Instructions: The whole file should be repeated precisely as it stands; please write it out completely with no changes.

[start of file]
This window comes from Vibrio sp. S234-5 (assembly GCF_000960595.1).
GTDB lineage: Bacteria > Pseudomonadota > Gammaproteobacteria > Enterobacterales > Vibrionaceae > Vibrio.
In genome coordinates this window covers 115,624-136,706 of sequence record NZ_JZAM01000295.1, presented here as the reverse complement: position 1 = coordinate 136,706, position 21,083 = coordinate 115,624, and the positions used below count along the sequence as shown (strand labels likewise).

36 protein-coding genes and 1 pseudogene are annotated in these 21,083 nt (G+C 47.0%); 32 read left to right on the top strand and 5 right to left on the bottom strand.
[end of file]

This window comes from Vibrio sp. S234-5 (assembly GCF_000960595.1).
GTDB lineage: Bacteria > Pseudomonadota > Gammaproteobacteria > Enterobacterales > Vibrionaceae > Vibrio.
In genome coordinates this window covers 115,624-136,706 of sequence record NZ_JZAM01000295.1, presented here as the reverse complement: position 1 = coordinate 136,706, position 21,083 = coordinate 115,624, and the positions used below count along the sequence as shown (strand labels likewise).

36 protein-coding genes and 1 pseudogene are annotated in these 21,083 nt (G+C 47.0%); 32 read left to right on the top strand and 5 right to left on the bottom strand.